As discussed in part one of this blog series, service catalogs are not only limited to IT. They can be used to bring together service offerings that collaborate multiple departmental efforts. When executed properly, a service catalog can help coordinate functions and capabilities across the organization.
When an organization decides to streamline service delivery and support across the organization for any service to their employees using capabilities already implemented for IT service management (ITSM), this is considered enterprise service management (ESM).
Building a service catalog for ESM
To leverage a requestable service catalog for ESM, functional service catalogs (i.e., an HR catalog based on the services HR delivers) should be created. Alternately, a multi-functional service catalog can be created for services that inter-relate across functions (such as when supplier management, asset management, HR, and facilities management work together for a common service).
Benefits of Implementing ESM
Some of the benefits of implementing ESM across an organization are:
- Gaining further opportunity to improve ITSM performance
- Providing metrics for continual service improvement across the organization
- Driving efficiency and collaboration across departments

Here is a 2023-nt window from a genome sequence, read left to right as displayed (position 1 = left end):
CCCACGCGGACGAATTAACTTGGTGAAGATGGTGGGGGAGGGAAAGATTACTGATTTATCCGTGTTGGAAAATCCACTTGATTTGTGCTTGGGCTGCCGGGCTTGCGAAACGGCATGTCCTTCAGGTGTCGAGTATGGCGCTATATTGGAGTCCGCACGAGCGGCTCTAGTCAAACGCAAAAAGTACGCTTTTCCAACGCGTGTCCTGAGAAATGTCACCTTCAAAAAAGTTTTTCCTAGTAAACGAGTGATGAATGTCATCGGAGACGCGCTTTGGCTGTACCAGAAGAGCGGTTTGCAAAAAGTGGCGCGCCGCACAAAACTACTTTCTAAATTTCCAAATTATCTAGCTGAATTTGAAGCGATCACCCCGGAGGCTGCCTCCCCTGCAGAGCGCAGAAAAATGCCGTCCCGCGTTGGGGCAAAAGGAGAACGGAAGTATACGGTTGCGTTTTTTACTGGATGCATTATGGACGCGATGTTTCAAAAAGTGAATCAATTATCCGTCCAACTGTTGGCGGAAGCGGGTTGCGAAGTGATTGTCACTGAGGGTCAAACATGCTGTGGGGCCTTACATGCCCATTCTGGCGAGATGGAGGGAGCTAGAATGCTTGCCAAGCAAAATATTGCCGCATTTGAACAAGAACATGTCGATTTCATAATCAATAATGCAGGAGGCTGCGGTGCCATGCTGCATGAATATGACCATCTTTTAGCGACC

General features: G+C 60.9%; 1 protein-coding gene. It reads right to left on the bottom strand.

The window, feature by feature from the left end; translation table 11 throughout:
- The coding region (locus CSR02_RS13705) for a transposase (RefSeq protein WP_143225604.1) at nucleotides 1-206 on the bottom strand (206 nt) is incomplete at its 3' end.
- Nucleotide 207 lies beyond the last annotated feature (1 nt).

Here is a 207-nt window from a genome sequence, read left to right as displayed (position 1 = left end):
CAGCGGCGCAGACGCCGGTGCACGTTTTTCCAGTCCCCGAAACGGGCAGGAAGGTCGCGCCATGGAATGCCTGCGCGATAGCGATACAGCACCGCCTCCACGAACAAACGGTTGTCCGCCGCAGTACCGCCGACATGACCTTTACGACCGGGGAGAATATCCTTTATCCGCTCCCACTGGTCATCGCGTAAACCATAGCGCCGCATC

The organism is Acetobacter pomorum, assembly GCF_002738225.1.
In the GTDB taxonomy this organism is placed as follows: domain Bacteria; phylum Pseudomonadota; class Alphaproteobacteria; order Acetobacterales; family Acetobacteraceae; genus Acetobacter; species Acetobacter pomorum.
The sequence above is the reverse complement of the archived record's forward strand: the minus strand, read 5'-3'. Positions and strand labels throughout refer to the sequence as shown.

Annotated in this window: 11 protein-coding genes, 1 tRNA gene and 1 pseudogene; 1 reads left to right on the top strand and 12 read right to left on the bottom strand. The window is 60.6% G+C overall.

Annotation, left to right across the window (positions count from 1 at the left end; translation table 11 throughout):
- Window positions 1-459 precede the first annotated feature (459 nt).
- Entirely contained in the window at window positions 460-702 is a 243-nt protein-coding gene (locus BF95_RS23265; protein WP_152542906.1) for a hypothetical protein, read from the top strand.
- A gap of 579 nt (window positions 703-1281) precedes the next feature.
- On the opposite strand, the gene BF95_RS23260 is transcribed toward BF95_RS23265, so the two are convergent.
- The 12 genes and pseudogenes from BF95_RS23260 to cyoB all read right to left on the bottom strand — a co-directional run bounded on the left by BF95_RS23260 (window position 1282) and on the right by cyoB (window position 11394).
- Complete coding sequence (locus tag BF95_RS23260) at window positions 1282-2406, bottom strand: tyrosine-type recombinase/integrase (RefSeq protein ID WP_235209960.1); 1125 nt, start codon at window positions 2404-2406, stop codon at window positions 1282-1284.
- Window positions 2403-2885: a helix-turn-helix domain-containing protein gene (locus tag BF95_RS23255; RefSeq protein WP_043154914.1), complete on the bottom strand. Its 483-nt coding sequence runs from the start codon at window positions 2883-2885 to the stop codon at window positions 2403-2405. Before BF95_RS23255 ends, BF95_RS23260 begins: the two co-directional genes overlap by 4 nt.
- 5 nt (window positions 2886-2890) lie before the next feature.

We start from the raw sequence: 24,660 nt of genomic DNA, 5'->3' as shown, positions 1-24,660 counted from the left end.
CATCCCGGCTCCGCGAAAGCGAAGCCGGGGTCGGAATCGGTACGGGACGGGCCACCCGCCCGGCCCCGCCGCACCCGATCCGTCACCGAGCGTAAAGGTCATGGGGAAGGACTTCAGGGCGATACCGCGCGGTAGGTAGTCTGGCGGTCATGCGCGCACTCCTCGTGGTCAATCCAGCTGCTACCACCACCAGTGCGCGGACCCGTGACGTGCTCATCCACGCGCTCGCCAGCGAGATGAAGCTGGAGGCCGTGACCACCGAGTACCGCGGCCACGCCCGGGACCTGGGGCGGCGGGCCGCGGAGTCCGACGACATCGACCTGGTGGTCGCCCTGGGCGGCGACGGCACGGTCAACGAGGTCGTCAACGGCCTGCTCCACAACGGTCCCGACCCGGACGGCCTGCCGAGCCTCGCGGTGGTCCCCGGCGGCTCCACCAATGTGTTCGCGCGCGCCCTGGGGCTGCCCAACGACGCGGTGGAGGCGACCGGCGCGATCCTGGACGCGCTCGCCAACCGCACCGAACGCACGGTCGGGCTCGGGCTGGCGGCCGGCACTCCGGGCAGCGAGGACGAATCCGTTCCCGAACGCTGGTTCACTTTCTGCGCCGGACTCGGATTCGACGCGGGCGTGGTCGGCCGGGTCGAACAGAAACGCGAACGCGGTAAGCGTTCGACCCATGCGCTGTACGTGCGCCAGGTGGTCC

And Don’t Forget…
Update your Service Catalog. The beauty of a service catalog is that it is a dynamic, living document, not a static reference tool. Over time, the offered services will mature or new services will need to be added, and the catalog needs to continuously annotate these changes to prevent stagnation.This is especially important for organizations that are rolling out ESM. As different departments come on board and begin introducing or improving services, the catalog must be updated accordingly.
Categorize services from a business perspective. As you build out your catalog, services should be categorized and articulated as business services, based on how end users see the services, not from an IT terminology perspective.
And, of course, as your build out your catalog, make sure to approach it with best practices:
- Have a well defined goal
- Clearly define the scope of services that will be included
- Gather data and knowledge to help set it up in the most successful way
- Automate as much as possible
- Gather feedback from others on how it’s working
- Maintain and improve your service catalog over time
Anthony Orr, ITSM best practice director at Samanage and ITIL 2011 author, recently hosted a webinar on this topic. To learn more, watch the full webinar on enterprise service management and the service catalog.